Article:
Food Bank for New York City
This past summer, spiking fuel prices triggered sharp increases in the price of basics like milk and eggs. For New York families already on a tight budget, that meant landing hard at the end of the month, choosing between paying rent and buying groceries. Many turned to soup kitchens and food pantries for the first time in their lives. These very same emergency food programs found the cupboard was almost bare. Corporations had cut back on food donations, and a Farm Bill that was expected to yield large quantities of government-surplus food became stalled in Congress.
In response, Robin Hood partnered with The Joseph & Sylvia Slifka Foundation to provide a $2 million challenge grant to the Food Bank For New York City, the nation's largest food bank. Because Food Bank maintains the highest standards for its 1,000 emergency food providers, we knew the investment would be in good hands. The total $3 million created by this challenge grant will purchase approximately 15 million meals for hungry New Yorkers, helping the Food Bank to meet a critical need as well as strengthen its own donor base for future sustainability.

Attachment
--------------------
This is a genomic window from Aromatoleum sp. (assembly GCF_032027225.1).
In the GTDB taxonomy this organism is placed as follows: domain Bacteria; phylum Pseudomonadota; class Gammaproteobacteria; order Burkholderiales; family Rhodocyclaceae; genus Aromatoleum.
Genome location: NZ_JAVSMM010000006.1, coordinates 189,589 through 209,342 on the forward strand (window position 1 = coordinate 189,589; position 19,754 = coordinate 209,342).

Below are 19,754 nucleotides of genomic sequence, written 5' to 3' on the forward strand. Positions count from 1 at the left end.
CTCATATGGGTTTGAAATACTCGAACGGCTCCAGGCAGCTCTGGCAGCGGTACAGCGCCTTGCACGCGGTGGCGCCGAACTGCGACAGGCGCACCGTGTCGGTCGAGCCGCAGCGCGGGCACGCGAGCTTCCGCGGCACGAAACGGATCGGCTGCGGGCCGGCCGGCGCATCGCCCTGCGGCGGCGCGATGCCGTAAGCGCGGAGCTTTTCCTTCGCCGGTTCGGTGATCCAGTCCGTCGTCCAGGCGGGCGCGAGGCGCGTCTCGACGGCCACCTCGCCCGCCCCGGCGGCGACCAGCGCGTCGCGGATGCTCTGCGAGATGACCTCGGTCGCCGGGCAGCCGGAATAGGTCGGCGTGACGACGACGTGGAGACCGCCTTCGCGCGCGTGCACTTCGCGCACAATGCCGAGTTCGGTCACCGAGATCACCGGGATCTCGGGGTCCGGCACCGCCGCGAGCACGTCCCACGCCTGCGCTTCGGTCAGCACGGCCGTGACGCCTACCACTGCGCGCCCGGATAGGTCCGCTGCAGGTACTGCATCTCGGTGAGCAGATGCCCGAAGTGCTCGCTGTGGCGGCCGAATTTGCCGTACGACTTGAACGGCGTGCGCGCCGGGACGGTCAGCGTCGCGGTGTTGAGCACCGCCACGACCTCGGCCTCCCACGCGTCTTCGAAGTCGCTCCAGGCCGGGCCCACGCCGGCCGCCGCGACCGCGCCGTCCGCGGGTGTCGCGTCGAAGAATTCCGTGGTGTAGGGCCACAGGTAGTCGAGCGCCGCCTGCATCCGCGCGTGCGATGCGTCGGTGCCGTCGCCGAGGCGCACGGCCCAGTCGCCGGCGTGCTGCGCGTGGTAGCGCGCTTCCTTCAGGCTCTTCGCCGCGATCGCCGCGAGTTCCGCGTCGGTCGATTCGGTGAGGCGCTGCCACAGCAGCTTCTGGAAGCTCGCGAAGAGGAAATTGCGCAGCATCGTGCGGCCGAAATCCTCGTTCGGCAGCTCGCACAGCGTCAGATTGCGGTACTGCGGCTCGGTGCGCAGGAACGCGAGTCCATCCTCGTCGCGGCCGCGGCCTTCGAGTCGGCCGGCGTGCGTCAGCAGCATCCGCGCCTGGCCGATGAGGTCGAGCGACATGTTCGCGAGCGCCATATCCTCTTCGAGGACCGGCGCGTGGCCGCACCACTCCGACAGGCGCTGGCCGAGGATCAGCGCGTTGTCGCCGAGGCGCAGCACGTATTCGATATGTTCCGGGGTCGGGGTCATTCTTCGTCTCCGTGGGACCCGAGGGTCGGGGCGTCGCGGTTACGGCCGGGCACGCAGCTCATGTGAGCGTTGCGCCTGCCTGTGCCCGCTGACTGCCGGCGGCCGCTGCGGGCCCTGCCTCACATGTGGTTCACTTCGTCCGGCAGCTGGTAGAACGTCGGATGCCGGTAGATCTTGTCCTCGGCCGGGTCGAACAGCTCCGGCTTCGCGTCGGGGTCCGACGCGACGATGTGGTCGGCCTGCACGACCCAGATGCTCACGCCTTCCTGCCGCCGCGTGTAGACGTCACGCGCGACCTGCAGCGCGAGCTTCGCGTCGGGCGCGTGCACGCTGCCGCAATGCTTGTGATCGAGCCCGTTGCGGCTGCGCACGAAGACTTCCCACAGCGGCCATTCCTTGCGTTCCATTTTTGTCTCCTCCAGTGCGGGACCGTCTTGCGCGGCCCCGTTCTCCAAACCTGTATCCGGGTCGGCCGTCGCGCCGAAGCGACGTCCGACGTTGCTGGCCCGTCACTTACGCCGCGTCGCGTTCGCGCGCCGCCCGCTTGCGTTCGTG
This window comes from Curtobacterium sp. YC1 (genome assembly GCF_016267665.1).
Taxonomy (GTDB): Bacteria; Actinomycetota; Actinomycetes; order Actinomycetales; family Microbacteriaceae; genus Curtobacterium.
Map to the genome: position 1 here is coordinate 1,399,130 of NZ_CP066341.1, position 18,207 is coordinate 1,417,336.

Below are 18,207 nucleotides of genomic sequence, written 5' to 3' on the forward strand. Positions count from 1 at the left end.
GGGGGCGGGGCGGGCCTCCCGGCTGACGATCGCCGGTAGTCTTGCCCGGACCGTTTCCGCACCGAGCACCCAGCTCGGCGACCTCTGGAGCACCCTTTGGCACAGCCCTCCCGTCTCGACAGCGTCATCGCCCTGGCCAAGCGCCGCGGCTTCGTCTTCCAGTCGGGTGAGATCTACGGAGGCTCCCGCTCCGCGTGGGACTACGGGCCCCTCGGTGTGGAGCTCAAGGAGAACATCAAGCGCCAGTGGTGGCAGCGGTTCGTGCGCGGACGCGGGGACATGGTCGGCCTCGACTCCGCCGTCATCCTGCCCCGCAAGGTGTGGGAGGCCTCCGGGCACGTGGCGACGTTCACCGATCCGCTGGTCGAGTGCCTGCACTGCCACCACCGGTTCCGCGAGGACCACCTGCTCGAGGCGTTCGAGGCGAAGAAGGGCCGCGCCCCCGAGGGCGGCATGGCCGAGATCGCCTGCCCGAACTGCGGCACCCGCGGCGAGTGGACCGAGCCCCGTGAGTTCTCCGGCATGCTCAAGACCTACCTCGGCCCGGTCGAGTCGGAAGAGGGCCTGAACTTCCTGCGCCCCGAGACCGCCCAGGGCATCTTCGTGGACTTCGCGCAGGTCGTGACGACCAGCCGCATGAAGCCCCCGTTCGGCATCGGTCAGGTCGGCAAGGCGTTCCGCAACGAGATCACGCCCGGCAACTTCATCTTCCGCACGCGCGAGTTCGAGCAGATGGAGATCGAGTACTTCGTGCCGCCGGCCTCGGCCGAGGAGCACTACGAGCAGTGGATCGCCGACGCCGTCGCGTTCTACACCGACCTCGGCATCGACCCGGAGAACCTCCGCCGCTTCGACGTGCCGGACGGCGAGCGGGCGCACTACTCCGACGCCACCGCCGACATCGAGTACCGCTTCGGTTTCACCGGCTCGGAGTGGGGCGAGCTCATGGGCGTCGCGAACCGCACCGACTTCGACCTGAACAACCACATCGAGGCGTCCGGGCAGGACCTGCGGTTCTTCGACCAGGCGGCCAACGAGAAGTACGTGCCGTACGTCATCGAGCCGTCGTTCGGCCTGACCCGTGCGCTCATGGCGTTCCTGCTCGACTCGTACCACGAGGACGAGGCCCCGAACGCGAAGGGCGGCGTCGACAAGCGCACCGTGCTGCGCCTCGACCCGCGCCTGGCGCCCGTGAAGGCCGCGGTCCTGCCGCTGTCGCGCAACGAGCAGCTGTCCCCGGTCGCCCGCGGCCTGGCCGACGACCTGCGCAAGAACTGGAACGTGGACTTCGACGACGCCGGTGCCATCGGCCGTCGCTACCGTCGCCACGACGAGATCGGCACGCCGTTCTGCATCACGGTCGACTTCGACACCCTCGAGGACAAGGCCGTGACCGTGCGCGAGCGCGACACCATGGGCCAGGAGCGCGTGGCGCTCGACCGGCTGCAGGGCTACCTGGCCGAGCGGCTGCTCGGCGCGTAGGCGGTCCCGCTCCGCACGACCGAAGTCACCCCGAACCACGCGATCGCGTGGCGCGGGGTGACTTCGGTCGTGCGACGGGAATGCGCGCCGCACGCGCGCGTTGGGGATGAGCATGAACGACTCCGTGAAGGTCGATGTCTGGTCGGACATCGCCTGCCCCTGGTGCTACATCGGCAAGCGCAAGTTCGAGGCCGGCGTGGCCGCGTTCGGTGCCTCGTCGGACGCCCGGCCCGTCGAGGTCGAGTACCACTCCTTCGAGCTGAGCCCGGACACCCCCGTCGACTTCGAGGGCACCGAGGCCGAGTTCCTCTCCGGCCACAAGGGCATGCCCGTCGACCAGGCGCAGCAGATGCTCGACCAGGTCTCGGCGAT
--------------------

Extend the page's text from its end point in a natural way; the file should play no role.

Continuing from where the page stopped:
The Food Bank For New York City, Food for Survival was founded in 1983 by Mary McCormick, a board member of Robin Hood, together with Kathy Goldman, former executive director of FoodChange, and others. Today, C.E.O. Lucy Cabrera is developing new strategies to address the new face of hunger in New York City: working families and the elderly. In the past year, Food Bank has distributed 52 million pounds of food and 9 million pounds of produce. Although virtually unknown to the 1.3 million New Yorkers who will visit a soup kitchen or food pantry this year, the organization is no less than a lifeline.